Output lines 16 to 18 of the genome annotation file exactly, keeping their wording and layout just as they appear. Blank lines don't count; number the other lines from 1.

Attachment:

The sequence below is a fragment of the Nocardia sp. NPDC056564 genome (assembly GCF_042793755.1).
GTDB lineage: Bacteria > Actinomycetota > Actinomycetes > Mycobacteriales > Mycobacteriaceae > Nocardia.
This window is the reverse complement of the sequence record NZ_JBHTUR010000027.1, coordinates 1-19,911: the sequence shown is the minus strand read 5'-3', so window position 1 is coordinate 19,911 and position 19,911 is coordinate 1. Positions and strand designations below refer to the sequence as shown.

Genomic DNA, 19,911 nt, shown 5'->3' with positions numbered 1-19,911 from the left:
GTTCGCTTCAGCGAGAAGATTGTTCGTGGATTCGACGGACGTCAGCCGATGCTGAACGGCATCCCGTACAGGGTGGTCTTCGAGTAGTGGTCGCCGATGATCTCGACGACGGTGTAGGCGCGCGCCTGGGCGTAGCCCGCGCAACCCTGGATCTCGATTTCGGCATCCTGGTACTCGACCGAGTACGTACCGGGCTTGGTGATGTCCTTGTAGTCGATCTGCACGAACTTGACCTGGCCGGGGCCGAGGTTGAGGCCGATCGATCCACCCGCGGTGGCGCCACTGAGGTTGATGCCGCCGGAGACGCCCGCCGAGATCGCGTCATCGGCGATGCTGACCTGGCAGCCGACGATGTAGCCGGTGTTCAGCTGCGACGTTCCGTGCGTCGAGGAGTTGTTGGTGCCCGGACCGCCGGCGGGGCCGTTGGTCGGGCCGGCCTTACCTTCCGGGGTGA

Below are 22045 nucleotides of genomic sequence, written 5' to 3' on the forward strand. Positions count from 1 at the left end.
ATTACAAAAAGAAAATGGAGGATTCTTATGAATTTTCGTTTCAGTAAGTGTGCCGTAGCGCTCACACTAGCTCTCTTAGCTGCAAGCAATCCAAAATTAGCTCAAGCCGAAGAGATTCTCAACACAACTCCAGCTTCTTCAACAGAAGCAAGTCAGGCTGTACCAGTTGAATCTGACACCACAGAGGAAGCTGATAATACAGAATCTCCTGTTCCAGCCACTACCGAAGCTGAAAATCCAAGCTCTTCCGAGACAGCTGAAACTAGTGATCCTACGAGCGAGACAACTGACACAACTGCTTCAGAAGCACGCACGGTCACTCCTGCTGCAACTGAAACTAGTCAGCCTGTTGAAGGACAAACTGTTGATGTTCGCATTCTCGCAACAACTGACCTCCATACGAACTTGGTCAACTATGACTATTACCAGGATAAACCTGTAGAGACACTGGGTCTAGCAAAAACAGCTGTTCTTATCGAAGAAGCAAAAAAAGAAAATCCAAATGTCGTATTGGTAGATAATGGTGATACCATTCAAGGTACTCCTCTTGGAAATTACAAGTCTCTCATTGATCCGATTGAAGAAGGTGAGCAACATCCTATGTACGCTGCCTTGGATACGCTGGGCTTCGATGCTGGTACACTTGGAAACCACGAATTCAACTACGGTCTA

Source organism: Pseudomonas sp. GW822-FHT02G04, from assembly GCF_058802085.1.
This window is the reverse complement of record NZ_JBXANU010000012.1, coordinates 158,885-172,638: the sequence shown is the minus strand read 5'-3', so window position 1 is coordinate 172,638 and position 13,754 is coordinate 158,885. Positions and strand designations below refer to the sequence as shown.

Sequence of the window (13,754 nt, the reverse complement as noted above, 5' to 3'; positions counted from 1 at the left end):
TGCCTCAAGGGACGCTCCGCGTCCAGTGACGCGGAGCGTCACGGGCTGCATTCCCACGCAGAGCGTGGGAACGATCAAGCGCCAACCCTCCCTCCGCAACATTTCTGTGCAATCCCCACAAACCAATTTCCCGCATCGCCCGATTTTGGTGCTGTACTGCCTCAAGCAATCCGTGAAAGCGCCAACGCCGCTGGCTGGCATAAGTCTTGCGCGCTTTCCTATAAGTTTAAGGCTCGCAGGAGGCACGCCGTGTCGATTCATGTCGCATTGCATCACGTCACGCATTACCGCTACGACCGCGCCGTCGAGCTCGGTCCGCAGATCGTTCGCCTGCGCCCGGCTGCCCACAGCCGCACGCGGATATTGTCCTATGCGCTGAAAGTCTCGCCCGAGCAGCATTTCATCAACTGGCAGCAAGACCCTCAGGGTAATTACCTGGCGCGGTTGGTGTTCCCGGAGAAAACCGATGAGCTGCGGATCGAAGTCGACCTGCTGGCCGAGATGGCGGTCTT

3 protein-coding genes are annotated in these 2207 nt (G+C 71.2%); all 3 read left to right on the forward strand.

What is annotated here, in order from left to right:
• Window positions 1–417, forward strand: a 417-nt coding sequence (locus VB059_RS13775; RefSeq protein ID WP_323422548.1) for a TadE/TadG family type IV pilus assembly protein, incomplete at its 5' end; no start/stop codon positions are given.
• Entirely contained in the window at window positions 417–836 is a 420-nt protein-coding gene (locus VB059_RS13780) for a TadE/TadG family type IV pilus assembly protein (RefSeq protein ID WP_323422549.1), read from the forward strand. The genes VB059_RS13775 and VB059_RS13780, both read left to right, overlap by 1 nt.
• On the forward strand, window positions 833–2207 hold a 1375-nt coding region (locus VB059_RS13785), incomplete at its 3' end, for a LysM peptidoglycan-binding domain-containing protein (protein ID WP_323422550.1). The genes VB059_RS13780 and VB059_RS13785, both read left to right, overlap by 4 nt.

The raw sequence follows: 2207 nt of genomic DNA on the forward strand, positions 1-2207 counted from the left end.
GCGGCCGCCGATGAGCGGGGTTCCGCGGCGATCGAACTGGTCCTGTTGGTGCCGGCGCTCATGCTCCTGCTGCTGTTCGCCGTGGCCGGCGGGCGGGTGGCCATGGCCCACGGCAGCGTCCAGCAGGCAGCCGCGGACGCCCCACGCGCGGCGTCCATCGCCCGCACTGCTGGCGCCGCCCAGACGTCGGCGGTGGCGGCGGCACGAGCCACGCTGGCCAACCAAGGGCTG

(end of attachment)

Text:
• On the forward strand, window positions 833–2207 hold a 1375-nt coding region (locus VB059_RS13785), incomplete at its 3' end, for a LysM peptidoglycan-binding domain-containing protein (protein ID WP_323422550.1). The genes VB059_RS13780 and VB059_RS13785, both read left to right, overlap by 4 nt.

The raw sequence follows: 2207 nt of genomic DNA on the forward strand, positions 1-2207 counted from the left end.
GCGGCCGCCGATGAGCGGGGTTCCGCGGCGATCGAACTGGTCCTGTTGGTGCCGGCGCTCATGCTCCTGCTGCTGTTCGCCGTGGCCGGCGGGCGGGTGGCCATGGCCCACGGCAGCGTCCAGCAGGCAGCCGCGGACGCCCCACGCGCGGCGTCCATCGCCCGCACTGCTGGCGCCGCCCAGACGTCGGCGGTGGCGGCGGCACGAGCCACGCTGGCCAACCAAGGGCTG